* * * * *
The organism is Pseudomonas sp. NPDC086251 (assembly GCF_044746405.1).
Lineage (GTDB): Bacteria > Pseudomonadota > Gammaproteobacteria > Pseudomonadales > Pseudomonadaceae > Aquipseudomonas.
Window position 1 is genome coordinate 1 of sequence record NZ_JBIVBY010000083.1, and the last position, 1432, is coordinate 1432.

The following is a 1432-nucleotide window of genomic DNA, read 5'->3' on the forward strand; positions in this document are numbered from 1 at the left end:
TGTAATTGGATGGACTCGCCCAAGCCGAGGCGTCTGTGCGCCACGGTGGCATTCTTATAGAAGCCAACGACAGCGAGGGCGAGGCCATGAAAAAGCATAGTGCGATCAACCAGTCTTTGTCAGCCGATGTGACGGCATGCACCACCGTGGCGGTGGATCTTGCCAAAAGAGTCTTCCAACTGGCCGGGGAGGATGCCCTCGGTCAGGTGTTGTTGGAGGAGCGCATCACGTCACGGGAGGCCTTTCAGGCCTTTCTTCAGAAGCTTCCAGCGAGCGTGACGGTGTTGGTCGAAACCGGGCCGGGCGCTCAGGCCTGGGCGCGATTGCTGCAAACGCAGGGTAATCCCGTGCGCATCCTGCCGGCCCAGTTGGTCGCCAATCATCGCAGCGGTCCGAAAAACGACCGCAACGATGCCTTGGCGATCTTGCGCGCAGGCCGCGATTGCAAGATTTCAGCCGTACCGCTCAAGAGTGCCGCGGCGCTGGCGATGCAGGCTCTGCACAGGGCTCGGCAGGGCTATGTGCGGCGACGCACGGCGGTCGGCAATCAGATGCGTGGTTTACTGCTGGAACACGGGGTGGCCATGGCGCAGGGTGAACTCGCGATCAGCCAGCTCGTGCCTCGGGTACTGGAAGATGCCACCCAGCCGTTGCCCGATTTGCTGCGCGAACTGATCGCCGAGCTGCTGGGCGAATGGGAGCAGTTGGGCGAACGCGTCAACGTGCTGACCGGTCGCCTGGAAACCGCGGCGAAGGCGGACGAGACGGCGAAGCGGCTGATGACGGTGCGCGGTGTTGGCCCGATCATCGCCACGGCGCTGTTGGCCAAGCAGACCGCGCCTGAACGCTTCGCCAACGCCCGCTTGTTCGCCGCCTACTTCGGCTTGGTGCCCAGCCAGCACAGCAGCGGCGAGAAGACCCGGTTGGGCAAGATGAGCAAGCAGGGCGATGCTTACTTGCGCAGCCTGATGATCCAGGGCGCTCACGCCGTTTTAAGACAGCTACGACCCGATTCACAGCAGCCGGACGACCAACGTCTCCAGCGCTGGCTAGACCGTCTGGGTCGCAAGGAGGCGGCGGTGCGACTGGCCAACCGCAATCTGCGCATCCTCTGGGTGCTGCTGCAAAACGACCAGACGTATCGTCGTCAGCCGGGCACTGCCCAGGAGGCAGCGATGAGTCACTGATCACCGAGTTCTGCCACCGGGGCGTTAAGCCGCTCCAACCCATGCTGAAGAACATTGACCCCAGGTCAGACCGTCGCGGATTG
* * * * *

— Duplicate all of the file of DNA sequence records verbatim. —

The organism is Pseudomonas sp. NPDC086251 (assembly GCF_044746405.1).
Lineage (GTDB): Bacteria > Pseudomonadota > Gammaproteobacteria > Pseudomonadales > Pseudomonadaceae > Aquipseudomonas.
Window position 1 is genome coordinate 1 of sequence record NZ_JBIVBY010000083.1, and the last position, 1432, is coordinate 1432.

The following is a 1432-nucleotide window of genomic DNA, read 5'->3' on the forward strand; positions in this document are numbered from 1 at the left end:
TGTAATTGGATGGACTCGCCCAAGCCGAGGCGTCTGTGCGCCACGGTGGCATTCTTATAGAAGCCAACGACAGCGAGGGCGAGGCCATGAAAAAGCATAGTGCGATCAACCAGTCTTTGTCAGCCGATGTGACGGCATGCACCACCGTGGCGGTGGATCTTGCCAAAAGAGTCTTCCAACTGGCCGGGGAGGATGCCCTCGGTCAGGTGTTGTTGGAGGAGCGCATCACGTCACGGGAGGCCTTTCAGGCCTTTCTTCAGAAGCTTCCAGCGAGCGTGACGGTGTTGGTCGAAACCGGGCCGGGCGCTCAGGCCTGGGCGCGATTGCTGCAAACGCAGGGTAATCCCGTGCGCATCCTGCCGGCCCAGTTGGTCGCCAATCATCGCAGCGGTCCGAAAAACGACCGCAACGATGCCTTGGCGATCTTGCGCGCAGGCCGCGATTGCAAGATTTCAGCCGTACCGCTCAAGAGTGCCGCGGCGCTGGCGATGCAGGCTCTGCACAGGGCTCGGCAGGGCTATGTGCGGCGACGCACGGCGGTCGGCAATCAGATGCGTGGTTTACTGCTGGAACACGGGGTGGCCATGGCGCAGGGTGAACTCGCGATCAGCCAGCTCGTGCCTCGGGTACTGGAAGATGCCACCCAGCCGTTGCCCGATTTGCTGCGCGAACTGATCGCCGAGCTGCTGGGCGAATGGGAGCAGTTGGGCGAACGCGTCAACGTGCTGACCGGTCGCCTGGAAACCGCGGCGAAGGCGGACGAGACGGCGAAGCGGCTGATGACGGTGCGCGGTGTTGGCCCGATCATCGCCACGGCGCTGTTGGCCAAGCAGACCGCGCCTGAACGCTTCGCCAACGCCCGCTTGTTCGCCGCCTACTTCGGCTTGGTGCCCAGCCAGCACAGCAGCGGCGAGAAGACCCGGTTGGGCAAGATGAGCAAGCAGGGCGATGCTTACTTGCGCAGCCTGATGATCCAGGGCGCTCACGCCGTTTTAAGACAGCTACGACCCGATTCACAGCAGCCGGACGACCAACGTCTCCAGCGCTGGCTAGACCGTCTGGGTCGCAAGGAGGCGGCGGTGCGACTGGCCAACCGCAATCTGCGCATCCTCTGGGTGCTGCTGCAAAACGACCAGACGTATCGTCGTCAGCCGGGCACTGCCCAGGAGGCAGCGATGAGTCACTGATCACCGAGTTCTGCCACCGGGGCGTTAAGCCGCTCCAACCCATGCTGAAGAACATTGACCCCAGGTCAGACCGTCGCGGATTG